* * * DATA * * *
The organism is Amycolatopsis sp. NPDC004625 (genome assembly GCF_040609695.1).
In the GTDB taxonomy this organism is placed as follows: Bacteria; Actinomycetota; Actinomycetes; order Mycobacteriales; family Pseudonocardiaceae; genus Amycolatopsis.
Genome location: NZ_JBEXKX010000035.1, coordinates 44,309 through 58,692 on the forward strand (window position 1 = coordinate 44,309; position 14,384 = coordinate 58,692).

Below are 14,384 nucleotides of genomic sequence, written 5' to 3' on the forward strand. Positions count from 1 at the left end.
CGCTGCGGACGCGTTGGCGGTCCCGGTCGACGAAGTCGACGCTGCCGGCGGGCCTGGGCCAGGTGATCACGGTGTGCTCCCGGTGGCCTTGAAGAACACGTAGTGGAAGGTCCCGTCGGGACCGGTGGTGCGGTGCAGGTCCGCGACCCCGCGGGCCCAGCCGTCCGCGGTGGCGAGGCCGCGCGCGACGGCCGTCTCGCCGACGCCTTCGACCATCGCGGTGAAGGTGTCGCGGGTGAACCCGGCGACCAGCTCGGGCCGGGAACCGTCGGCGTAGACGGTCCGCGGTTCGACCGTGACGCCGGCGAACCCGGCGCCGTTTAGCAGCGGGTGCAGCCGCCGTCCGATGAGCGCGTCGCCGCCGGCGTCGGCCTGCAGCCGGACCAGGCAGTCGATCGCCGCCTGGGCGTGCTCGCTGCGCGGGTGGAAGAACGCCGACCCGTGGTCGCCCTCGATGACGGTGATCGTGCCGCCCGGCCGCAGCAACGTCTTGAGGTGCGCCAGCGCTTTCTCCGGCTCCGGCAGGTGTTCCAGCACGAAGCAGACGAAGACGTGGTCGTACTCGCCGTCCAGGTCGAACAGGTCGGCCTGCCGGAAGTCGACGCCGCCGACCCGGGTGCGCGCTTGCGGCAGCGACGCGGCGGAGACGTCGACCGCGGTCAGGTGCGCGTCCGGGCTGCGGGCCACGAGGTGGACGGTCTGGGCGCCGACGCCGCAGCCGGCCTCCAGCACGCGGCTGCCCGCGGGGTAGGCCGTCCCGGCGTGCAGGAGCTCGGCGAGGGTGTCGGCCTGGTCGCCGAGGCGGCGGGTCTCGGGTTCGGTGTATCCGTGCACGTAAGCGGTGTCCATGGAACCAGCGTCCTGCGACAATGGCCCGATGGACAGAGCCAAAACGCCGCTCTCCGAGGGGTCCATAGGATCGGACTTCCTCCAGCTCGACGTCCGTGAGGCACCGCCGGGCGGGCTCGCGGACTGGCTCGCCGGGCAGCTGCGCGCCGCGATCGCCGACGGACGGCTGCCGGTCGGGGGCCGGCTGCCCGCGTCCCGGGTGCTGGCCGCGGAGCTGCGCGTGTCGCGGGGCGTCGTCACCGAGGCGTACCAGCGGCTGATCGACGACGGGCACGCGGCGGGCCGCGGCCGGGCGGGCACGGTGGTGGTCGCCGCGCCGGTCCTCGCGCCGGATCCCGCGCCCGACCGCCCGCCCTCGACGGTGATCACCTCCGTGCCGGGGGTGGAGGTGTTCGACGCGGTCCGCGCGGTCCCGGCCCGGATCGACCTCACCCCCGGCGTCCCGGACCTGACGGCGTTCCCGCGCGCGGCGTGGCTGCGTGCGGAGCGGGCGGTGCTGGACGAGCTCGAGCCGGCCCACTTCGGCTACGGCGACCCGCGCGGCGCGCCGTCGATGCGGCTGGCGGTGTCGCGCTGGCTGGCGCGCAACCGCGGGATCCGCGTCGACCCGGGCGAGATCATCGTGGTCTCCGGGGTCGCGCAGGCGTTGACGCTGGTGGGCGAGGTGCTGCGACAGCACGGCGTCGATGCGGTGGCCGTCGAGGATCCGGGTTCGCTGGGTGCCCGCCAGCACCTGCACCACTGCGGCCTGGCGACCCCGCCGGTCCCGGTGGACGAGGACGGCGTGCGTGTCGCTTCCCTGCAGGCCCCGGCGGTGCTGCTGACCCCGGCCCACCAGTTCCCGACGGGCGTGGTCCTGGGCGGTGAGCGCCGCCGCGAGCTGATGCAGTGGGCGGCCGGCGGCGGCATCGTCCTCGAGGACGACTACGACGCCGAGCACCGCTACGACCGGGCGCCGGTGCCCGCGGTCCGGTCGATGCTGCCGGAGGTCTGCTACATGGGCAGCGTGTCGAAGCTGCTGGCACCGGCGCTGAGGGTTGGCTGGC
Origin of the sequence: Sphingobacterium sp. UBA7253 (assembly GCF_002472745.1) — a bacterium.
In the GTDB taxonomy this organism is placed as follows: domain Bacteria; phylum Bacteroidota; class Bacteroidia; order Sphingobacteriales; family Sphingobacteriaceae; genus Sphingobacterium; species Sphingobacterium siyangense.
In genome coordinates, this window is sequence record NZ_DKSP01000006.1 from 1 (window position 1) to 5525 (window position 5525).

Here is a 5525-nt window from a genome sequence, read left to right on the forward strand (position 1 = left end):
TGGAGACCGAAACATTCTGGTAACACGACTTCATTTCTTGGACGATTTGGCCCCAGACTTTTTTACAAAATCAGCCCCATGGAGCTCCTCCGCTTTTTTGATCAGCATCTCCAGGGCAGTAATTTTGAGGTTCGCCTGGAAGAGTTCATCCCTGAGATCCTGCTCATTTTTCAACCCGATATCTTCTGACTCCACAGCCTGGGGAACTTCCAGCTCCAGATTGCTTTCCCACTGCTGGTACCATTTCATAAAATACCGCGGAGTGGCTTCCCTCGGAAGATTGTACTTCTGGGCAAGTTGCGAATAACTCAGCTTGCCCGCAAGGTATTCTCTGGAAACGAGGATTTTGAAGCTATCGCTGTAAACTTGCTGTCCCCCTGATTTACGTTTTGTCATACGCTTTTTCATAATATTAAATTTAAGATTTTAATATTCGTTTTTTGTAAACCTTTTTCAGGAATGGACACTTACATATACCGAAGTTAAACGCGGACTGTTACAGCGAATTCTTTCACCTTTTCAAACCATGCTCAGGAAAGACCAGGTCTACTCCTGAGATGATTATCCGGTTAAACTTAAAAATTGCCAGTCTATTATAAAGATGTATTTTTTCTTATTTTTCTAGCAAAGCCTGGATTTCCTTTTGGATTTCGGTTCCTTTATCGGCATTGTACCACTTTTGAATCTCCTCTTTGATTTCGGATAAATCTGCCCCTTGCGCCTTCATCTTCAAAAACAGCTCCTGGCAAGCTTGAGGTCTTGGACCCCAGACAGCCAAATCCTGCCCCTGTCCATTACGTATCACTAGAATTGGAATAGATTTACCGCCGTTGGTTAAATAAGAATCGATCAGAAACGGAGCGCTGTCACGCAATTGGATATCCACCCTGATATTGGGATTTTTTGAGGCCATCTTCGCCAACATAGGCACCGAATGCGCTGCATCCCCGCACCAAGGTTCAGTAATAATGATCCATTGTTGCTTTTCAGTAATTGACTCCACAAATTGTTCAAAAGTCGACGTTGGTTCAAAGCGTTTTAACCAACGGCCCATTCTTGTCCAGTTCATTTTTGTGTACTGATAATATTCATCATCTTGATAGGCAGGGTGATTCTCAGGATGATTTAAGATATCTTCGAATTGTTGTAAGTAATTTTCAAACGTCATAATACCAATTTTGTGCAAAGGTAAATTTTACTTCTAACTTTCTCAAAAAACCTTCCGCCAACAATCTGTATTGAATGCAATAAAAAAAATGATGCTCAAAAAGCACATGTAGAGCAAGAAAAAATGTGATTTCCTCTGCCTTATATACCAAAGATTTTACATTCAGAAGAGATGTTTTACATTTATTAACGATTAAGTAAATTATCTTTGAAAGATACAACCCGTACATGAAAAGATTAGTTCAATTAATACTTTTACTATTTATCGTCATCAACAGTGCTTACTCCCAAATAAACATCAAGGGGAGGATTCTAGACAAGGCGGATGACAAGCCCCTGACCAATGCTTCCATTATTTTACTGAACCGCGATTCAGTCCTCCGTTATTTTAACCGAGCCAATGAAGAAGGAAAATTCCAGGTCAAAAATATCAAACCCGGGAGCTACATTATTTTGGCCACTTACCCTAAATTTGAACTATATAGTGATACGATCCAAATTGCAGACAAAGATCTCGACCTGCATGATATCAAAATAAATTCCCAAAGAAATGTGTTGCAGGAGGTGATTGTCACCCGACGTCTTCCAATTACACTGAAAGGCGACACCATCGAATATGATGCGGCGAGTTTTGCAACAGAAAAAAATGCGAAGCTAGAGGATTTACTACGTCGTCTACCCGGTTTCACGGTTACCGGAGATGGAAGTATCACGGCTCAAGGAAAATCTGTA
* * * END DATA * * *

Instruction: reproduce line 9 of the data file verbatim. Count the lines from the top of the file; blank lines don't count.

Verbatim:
Here is a 5525-nt window from a genome sequence, read left to right on the forward strand (position 1 = left end):